After earning a Bachelor of Arts in music with an emphasis in education, Márquez-Greene was a teacher for a limited time, which is when she noticed that some students did better when she reached out to the families. “I started to realize,” she explains, “that it isn’t just that one-on-one in the classroom with the student; I have to engage the family if I want to make a change. And that got me very curious about marriage and family therapy.” Márquez-Greene proceeded to earn a master’s degree in marriage and family therapy from West Hartford’s St. Joseph College (today known as the University of St. Joseph).
“I’ve had a private practice,” she says. “I’ve worked with CREC [Capitol Region Education Council]. I’ve worked at residential institutions, therapeutic group homes—just really using that framework of looking at people within the context of their community.
“You never know how [your degree] is going to take you to where you need to be,” Márquez-Greene continues. “It may not be the final destination. Teaching wasn’t my final destination, but that doesn’t mean the lessons were lost. As a matter of fact, the lessons were salient to many other parts of our lives and important for that. A lot of kids get stressed because they worked so hard to get that degree and then might find themselves with another passion. Well, 18 years old is a little young to know what you want to do. And it’s okay. Just get that degree, and it will open doors that you didn’t know.” 
As director of community advancement at CCSU, Márquez-Greene sees an opportunity to expand her reach even further. She takes the long view and appreciates that slow and steady wins the race. The Ana Grace Project is a piece of it.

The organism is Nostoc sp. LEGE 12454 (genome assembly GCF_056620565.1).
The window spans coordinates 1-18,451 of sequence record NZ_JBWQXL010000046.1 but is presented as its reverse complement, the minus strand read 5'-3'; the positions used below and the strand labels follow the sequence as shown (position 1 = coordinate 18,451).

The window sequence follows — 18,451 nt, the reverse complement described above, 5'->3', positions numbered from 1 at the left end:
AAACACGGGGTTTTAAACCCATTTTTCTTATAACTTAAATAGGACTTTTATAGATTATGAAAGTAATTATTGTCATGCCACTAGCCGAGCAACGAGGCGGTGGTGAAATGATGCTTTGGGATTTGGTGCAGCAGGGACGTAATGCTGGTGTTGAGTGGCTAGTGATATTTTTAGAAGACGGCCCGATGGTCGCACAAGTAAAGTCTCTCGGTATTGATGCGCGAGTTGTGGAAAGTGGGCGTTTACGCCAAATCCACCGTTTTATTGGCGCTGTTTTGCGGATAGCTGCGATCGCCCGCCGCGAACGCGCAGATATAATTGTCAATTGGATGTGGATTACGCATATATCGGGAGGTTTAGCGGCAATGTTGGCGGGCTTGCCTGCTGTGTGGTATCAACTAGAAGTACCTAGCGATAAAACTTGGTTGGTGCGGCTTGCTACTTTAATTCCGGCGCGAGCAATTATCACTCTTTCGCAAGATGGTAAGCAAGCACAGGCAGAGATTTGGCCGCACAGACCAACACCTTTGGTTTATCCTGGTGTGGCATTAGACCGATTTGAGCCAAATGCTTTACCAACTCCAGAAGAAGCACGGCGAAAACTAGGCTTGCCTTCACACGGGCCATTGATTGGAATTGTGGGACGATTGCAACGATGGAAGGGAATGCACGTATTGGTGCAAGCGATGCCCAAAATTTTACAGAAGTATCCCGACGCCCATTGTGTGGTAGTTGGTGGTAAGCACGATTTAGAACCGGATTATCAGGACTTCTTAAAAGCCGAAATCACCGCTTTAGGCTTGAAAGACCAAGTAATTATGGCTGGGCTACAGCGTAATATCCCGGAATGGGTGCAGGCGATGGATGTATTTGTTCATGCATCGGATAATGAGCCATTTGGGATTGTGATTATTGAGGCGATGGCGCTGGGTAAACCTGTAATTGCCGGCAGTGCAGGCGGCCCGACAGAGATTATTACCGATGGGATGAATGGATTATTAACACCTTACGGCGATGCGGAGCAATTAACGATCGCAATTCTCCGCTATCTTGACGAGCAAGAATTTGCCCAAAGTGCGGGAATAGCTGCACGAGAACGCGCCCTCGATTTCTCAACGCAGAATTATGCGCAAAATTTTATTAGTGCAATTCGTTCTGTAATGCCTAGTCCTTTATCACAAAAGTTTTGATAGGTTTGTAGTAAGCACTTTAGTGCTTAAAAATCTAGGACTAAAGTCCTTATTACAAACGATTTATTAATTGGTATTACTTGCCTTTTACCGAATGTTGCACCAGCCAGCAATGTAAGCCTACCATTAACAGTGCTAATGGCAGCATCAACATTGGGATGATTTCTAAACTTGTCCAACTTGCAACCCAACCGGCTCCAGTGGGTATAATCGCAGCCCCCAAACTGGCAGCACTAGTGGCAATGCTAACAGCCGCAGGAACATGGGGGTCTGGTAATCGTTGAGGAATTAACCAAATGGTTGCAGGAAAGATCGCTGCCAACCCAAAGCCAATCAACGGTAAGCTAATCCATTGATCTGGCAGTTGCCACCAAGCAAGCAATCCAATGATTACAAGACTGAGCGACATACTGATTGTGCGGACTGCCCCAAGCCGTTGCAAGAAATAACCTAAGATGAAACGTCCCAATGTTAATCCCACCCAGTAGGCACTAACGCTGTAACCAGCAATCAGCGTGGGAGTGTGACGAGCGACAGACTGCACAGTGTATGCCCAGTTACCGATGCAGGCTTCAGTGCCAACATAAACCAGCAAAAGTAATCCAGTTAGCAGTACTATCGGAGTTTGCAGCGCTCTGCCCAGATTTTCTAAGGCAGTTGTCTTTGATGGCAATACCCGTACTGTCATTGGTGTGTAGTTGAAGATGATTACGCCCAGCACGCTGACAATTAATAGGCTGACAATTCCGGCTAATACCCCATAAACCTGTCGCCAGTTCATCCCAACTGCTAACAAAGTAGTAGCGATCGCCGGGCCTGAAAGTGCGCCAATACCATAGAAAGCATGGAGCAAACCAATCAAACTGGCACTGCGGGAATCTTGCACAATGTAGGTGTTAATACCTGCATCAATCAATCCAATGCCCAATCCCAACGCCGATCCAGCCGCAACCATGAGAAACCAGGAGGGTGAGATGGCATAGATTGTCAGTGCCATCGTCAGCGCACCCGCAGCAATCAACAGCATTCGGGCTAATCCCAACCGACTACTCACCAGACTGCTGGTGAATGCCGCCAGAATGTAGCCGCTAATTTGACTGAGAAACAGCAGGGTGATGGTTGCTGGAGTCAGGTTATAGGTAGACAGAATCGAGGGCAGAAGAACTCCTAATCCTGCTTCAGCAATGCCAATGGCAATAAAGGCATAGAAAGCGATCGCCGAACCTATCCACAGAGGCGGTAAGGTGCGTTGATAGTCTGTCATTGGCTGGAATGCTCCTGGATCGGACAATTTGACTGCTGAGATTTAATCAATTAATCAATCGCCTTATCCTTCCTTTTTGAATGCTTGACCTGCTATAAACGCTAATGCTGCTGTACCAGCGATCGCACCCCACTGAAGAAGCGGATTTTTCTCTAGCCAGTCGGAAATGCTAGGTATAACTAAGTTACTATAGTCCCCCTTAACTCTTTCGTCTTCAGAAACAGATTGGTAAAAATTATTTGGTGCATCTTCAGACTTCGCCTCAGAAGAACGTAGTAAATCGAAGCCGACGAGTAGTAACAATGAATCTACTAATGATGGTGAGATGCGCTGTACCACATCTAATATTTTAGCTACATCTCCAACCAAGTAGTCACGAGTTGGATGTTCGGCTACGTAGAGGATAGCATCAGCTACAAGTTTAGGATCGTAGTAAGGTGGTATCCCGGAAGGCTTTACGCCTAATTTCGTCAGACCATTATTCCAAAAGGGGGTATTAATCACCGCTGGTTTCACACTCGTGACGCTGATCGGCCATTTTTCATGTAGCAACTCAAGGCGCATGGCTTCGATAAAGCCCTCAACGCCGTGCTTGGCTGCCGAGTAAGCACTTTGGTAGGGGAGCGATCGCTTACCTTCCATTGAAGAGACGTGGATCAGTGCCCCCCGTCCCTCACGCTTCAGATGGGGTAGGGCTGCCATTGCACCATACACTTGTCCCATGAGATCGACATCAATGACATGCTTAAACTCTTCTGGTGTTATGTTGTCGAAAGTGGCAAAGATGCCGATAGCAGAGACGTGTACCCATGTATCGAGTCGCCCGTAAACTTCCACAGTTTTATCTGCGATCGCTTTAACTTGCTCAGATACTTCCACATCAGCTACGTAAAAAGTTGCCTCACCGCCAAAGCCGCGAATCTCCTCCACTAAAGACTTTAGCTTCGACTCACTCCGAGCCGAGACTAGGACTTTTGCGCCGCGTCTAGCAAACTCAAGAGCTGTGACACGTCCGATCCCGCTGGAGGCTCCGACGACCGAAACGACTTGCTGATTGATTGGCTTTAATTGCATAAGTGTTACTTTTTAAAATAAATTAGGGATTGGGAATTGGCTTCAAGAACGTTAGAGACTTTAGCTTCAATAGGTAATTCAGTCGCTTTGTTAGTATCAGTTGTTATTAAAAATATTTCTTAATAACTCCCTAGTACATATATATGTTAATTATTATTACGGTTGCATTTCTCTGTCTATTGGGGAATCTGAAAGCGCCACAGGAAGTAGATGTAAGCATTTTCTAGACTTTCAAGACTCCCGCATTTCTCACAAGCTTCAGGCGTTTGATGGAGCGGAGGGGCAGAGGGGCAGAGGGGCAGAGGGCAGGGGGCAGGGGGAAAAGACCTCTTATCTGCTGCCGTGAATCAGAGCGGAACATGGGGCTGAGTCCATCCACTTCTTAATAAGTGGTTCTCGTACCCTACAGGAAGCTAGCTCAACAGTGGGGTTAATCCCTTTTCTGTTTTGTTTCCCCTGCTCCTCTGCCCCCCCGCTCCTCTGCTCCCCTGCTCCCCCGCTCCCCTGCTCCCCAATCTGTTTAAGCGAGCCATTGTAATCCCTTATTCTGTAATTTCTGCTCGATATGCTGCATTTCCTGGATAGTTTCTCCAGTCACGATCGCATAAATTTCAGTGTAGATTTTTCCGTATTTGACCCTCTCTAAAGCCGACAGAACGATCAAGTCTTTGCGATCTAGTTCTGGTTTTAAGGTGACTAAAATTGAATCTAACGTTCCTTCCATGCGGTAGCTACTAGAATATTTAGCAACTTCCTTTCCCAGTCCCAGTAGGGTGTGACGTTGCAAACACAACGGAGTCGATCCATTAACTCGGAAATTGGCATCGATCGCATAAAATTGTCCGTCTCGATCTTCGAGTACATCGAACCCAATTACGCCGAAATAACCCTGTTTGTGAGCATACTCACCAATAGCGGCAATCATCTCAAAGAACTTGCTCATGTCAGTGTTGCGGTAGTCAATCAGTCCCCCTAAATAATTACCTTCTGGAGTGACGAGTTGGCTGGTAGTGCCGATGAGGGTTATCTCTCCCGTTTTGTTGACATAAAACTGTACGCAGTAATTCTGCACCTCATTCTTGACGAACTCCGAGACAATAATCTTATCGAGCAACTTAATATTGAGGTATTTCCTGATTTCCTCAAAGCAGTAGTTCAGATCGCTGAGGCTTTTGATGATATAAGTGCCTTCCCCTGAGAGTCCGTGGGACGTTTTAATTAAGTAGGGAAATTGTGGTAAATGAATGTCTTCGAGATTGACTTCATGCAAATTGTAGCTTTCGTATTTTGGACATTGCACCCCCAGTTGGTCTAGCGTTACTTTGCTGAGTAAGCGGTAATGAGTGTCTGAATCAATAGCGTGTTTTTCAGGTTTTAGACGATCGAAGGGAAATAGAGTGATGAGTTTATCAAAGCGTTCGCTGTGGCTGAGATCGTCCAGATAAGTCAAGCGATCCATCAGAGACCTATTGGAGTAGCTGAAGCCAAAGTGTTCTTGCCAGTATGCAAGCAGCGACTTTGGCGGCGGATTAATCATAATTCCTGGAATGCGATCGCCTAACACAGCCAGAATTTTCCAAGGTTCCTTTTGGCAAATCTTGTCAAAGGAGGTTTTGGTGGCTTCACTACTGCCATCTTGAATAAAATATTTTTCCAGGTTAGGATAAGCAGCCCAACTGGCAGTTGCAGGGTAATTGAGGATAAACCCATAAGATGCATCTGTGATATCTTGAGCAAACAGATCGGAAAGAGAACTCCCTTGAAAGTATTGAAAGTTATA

“A lot of these problems we are trying to address are larger systemic issues that don’t get solved even in one generation,” she says. “Think about your great leaders—your Marian Wright Edelman, your Martin Luther King Jr.—We’re still fighting some of those battles. So, if you’re thinking you’re going to measure your success by how much work you got done or how much you see, I think we’re looking at it wrong. I think we’re putting a lot of pressure on ourselves. We need to show up and do the work.”
Over the years, Márquez-Greene has been recognized for doing the work. She received the 2004 Minority Fellowship Award from the American Association for Marriage and Family Therapy, and the 2004 Distinguished Professional Service Award and 2013 Service to Families Award from the Connecticut Association for Marriage and Family Therapy. In October, she was named one of People magazine’s Women Changing the World in 2019, joining the likes of California Senator Kamala Harris, actress Taraji P. Henson, Minnesota Senator Amy Klobuchar, environmentalist Greta Thunberg, the United States Women’s Soccer Team, Massachusetts Senator Elizabeth Warren, Oprah Winfrey, and actress Evan Rachel Wood. 
In addition, her story of courage and activism is included in Hillary Rodham Clinton and Chelsea Clinton’s The Book of Gutsy Women (Simon and Schuster, 2019). After meeting Hillary on the campaign trail and Chelsea at a book signing, “they learned about our work,” Márquez-Greene says. “Chelsea said it was my writing about my daughter, my telling stories of her. As a mother, she really connected with that. … She came here to [CCSU] for the Ana Grace Project. Our students from New Britain public schools read her book She Persisted to her. Then she did a Q&A with me and signed some books for the community, which was really beautiful.
“There are honors that you tuck in the secret pocket of your heart,” she continues, “but really even more, much more, the honor is the relationship that you are able to build with others.”  
As she continues to work to build strong communities, Márquez-Greene notes, “Because of what we’ve been through, we take things one day at a time, one breath at a time. We have counted very much on our faith to allow us to be there. Because when [we lost Ana Grace], we couldn’t see two days out. So, the fact that we’re still here doing these things more than eight years out is really a miracle—and a responsibility I don’t take lightly.”